Cpl. David Stanley, left, former president of the Lafayette Police Union, obtained a restraining order stopping a suspension scheduled to begin Aug. 23, 2020.

A Lafayette district judge has temporarily blocked the two-week suspension of a Lafayette Police corporal accused of violating three policies for posting items on the Lafayette police union's Facebook page while he was the union president.

District Judge Thomas Duplantier on Thursday stayed the suspension scheduled to begin Sunday of Cpl. David Stanley and set a hearing for Sept. 1.

On Aug. 11, Interim Police Chief Scott Morgan's representative advised Stanley he was being placed on a two-week suspension without pay from Aug. 23 through Sept. 5 following an internal affairs investigation.

Stanley, who joined the Lafayette Police Department in 2009, was a K-9 officer. He served as president of the Police Association of Lafayette Local No. 905 from June 2019 through July 28, 2020, when he resigned as president because of the investigation.

On the morning of May 15, Stanley's attorney writes in court filings, while off duty and in his role as union president, Stanley posted on the union's public Facebook page a video and letter voicing the union's opposition to a bill proposed in the Louisiana Legislature that would change the hiring practices for the police departments in Broussard, Carencro, Scott and Youngsville.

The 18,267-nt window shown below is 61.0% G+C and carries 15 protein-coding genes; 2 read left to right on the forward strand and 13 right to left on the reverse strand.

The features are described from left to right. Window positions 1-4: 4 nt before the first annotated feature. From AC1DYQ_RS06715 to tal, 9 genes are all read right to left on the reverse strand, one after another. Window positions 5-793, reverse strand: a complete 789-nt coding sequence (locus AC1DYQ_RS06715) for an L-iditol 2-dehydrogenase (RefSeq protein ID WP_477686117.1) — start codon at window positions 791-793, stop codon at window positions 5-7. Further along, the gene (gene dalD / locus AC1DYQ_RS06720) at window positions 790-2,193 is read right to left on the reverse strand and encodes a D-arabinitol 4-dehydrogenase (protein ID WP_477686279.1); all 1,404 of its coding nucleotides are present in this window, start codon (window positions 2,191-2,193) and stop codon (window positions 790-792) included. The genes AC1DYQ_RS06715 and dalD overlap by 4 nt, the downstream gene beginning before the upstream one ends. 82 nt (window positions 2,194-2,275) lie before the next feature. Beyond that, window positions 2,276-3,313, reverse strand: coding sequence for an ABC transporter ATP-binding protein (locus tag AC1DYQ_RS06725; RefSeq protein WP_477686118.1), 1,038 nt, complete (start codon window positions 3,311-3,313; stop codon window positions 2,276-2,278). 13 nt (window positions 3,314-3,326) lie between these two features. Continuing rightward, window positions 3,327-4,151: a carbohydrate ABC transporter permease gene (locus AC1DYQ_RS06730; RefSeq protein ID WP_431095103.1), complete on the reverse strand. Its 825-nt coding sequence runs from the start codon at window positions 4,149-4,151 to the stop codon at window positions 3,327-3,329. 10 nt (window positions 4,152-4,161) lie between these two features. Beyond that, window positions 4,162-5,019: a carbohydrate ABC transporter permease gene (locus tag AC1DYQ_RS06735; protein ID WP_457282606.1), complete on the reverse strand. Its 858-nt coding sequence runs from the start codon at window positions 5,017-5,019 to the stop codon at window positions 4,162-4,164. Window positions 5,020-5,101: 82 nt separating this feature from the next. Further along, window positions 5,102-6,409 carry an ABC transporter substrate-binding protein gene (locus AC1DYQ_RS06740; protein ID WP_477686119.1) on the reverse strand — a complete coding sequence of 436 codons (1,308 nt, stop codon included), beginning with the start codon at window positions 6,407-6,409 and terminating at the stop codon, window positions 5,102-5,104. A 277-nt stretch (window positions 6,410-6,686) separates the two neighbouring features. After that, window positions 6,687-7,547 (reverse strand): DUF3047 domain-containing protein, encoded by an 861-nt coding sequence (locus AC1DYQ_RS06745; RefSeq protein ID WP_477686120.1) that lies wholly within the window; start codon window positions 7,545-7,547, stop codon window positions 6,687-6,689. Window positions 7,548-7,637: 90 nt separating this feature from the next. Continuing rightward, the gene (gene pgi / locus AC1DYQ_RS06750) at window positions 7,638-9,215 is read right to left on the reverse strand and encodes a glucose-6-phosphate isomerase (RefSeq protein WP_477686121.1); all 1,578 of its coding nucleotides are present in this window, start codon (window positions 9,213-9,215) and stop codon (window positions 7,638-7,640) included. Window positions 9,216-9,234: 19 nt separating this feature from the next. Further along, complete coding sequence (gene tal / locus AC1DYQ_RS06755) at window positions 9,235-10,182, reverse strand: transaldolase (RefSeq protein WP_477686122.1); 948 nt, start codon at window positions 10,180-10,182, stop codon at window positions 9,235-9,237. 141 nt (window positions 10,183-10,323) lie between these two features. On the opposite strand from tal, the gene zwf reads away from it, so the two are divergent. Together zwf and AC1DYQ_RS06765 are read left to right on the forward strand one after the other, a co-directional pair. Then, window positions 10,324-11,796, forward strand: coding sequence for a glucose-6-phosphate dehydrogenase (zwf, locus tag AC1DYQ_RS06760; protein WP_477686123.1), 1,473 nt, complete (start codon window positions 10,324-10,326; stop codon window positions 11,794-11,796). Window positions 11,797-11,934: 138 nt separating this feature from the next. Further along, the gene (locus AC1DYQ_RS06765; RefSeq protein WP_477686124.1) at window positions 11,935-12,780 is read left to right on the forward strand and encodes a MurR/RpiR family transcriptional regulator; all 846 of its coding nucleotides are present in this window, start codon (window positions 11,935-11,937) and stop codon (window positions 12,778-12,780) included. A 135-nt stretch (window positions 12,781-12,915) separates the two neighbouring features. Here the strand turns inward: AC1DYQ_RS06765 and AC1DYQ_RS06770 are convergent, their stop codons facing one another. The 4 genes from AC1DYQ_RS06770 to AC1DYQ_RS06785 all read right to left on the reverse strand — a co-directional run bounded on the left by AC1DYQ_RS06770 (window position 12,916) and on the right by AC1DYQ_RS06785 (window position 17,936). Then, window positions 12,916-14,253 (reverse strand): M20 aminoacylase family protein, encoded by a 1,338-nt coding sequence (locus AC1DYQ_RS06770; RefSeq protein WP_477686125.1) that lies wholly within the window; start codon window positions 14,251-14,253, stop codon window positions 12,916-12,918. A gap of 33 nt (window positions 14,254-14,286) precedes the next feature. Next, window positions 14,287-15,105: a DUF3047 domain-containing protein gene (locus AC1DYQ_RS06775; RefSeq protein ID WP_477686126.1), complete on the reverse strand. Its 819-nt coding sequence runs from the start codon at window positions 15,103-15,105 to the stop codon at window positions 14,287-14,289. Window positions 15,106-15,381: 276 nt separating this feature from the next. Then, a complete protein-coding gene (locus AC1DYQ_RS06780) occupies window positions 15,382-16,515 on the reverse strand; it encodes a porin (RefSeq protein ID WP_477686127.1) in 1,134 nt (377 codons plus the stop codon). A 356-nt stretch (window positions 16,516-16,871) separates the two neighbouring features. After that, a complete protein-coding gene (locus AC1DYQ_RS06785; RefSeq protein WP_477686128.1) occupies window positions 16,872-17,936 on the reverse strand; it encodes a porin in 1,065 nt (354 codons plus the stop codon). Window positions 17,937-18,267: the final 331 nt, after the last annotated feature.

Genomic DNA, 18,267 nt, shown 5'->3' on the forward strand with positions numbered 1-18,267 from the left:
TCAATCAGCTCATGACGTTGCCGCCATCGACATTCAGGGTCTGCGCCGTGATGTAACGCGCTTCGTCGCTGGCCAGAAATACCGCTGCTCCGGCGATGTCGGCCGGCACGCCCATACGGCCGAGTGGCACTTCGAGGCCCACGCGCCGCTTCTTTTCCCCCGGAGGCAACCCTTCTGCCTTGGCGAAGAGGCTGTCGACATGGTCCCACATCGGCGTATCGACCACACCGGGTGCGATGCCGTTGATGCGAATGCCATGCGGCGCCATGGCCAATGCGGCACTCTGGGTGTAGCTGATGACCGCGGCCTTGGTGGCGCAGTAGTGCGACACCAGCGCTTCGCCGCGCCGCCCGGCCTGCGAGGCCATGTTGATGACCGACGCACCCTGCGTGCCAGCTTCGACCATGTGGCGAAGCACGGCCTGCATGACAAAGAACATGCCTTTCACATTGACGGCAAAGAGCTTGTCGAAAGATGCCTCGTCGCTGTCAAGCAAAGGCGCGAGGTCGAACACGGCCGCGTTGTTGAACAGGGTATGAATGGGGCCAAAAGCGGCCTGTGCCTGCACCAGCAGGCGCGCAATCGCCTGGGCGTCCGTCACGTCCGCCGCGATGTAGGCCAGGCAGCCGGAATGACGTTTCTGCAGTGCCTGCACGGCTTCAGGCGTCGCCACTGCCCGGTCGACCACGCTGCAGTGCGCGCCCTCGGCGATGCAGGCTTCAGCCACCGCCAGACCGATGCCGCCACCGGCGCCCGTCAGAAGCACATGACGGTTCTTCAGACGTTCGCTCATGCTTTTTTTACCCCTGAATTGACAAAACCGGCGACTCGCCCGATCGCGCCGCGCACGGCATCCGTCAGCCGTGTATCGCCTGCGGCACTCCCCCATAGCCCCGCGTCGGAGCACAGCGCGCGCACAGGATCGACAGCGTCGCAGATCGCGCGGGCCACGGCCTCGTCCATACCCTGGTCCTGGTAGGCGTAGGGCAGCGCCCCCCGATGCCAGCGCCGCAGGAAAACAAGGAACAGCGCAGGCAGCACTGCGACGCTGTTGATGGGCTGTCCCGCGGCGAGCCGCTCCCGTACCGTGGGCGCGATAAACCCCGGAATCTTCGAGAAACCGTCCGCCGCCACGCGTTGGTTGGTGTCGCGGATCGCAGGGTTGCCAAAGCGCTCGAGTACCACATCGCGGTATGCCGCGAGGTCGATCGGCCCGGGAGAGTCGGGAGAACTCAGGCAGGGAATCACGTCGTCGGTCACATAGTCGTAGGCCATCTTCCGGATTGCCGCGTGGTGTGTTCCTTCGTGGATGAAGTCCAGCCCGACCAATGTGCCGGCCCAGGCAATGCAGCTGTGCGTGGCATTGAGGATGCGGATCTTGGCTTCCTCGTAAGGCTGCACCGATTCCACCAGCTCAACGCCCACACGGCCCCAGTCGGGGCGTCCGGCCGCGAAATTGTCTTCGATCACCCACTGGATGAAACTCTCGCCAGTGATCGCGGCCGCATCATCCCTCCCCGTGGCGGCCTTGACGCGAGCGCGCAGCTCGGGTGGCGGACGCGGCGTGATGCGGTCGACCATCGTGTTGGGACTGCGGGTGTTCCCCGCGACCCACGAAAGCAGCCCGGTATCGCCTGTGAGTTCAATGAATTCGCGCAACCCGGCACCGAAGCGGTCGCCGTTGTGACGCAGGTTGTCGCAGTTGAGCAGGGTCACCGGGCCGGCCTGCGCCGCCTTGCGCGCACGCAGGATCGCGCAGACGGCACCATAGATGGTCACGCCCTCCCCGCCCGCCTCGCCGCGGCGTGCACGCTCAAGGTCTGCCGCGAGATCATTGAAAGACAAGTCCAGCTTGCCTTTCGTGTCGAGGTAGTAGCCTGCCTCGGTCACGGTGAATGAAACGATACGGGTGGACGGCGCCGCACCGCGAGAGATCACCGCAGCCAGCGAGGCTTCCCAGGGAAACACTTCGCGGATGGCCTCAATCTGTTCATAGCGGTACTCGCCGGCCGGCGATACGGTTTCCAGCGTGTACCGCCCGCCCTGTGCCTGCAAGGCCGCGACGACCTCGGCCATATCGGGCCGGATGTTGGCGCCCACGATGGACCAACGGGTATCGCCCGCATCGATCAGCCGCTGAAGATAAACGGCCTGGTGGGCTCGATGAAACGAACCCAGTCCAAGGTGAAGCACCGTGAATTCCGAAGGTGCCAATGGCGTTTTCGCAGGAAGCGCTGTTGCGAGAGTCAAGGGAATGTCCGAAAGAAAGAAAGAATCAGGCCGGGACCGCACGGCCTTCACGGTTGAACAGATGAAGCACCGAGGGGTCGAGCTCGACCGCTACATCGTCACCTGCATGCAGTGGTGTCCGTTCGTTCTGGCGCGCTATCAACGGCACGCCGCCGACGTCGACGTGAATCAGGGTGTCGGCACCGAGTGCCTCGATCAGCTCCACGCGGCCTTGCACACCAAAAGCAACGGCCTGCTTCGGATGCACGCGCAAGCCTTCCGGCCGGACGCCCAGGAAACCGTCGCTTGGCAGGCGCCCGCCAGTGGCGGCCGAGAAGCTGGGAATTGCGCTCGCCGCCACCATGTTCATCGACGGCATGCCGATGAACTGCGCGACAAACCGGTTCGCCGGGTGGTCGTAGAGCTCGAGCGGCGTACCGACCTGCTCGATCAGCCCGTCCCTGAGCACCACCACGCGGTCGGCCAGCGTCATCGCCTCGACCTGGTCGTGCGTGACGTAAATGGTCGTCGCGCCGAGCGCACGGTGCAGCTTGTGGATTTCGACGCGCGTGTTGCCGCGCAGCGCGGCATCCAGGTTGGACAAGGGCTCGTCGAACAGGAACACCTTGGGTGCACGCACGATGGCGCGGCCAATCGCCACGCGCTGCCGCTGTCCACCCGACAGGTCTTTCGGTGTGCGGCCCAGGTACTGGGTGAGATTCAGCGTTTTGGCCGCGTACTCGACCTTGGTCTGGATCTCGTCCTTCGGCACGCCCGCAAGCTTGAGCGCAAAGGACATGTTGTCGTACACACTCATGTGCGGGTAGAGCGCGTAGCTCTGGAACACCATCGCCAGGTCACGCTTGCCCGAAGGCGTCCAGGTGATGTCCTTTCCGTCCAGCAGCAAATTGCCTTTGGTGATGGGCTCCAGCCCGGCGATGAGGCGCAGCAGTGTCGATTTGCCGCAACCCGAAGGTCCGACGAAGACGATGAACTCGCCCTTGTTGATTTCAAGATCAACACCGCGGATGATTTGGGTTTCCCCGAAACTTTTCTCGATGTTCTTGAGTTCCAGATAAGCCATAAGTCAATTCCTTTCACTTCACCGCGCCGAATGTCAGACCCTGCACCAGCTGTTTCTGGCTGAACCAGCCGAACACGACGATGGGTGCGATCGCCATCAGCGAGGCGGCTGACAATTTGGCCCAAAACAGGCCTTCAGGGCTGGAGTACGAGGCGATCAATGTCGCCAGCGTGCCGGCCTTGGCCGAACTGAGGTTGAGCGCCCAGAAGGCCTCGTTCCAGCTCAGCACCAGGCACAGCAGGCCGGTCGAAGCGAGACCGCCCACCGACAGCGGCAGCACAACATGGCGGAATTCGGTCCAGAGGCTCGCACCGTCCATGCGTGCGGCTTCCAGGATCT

Cease and desist letter claims Lafayette Police investigation into union president targets free speech

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Stanley's filing for a restraining order states that he polled the union membership before posting the video and members gave their approval.

On May 18, again while off-duty, Stanley posted on Facebook a narrative describing a traffic stop on Interstate 10 where Lafayette Police officers captured a felon wanted in Florida, confiscating drugs and cash. The information, he alleges, was obtained from public documents.

Stanley received a memo May 22 advising he was under investigation by the department's internal affairs division for allegedly violating three policies regarding social media, public information and media relations, and public statements/news releases.

Without warning, Stanley's court filing states, his K-9 partner, Titan, was removed from his home on Aug. 12. While not officially a demotion, Stanley maintains it is a "demotion in substance" because the K-9 unit is elite, requiring special education and training.

Sgt. Wayne Griffin, public information officer, said Friday the department and chief had no comment.

Email Claire Taylor at